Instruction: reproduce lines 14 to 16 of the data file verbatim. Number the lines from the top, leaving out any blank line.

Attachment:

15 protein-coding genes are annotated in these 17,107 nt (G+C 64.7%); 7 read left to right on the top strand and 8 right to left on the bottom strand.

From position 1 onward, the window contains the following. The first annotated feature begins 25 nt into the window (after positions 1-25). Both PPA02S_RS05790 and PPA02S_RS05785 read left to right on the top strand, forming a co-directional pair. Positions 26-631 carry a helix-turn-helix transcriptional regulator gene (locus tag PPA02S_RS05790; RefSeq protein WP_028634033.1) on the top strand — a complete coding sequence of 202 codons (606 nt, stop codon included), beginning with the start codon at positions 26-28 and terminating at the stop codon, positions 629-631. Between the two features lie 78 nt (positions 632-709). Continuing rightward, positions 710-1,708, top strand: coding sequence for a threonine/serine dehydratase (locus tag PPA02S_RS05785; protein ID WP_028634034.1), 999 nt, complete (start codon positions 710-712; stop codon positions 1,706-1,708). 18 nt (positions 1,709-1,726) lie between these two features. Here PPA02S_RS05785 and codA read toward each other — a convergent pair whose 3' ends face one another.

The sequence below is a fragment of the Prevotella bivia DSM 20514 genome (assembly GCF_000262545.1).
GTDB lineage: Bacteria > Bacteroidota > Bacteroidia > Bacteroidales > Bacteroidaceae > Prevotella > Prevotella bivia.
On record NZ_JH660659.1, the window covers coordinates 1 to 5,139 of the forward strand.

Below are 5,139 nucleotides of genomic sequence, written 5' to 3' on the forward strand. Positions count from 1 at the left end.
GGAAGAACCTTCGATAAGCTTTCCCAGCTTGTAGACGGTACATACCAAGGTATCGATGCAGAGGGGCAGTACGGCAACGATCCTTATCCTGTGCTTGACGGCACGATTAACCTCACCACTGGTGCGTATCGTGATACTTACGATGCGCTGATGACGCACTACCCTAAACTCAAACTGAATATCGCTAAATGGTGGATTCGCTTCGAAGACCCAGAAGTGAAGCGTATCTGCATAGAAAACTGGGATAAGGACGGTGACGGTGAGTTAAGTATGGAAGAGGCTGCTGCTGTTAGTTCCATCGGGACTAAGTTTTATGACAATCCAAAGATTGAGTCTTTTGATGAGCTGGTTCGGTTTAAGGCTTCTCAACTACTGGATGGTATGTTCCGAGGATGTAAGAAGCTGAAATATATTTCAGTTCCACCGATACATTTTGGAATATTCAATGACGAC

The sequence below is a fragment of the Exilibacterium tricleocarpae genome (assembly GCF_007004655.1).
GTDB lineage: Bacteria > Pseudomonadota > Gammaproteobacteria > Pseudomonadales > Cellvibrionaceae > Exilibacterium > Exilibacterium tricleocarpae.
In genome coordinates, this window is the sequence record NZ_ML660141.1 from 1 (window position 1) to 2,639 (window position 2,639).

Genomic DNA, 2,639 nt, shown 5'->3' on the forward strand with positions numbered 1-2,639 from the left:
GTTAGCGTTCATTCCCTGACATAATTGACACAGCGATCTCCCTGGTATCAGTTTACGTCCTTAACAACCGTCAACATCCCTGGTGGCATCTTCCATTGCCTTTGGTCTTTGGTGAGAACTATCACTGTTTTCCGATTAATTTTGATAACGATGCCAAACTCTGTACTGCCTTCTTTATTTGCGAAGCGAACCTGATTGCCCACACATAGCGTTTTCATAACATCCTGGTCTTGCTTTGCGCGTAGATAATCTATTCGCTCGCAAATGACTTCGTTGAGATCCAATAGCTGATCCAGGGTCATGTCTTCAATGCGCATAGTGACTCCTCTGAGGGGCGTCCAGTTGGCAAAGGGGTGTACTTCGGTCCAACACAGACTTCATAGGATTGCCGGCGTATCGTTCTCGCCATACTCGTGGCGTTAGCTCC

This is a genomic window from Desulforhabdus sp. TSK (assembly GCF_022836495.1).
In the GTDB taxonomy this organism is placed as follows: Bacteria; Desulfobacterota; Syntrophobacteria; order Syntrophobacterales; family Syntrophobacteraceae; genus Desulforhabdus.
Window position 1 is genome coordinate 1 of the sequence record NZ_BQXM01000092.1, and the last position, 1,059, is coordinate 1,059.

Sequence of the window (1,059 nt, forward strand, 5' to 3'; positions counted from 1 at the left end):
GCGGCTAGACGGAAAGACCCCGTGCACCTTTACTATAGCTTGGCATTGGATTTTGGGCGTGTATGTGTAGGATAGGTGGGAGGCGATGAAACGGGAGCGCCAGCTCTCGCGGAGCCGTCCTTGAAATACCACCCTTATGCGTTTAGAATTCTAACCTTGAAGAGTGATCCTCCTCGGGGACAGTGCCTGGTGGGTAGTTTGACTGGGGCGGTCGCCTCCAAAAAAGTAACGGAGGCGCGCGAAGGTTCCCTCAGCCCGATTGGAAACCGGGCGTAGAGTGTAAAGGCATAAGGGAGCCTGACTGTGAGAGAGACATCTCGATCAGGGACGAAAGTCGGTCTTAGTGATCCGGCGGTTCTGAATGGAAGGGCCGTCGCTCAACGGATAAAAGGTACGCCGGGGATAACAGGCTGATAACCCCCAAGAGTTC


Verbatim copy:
In the GTDB taxonomy this organism is placed as follows: Bacteria; Desulfobacterota; Syntrophobacteria; order Syntrophobacterales; family Syntrophobacteraceae; genus Desulforhabdus.
Window position 1 is genome coordinate 1 of the sequence record NZ_BQXM01000092.1, and the last position, 1,059, is coordinate 1,059.

Sequence of the window (1,059 nt, forward strand, 5' to 3'; positions counted from 1 at the left end):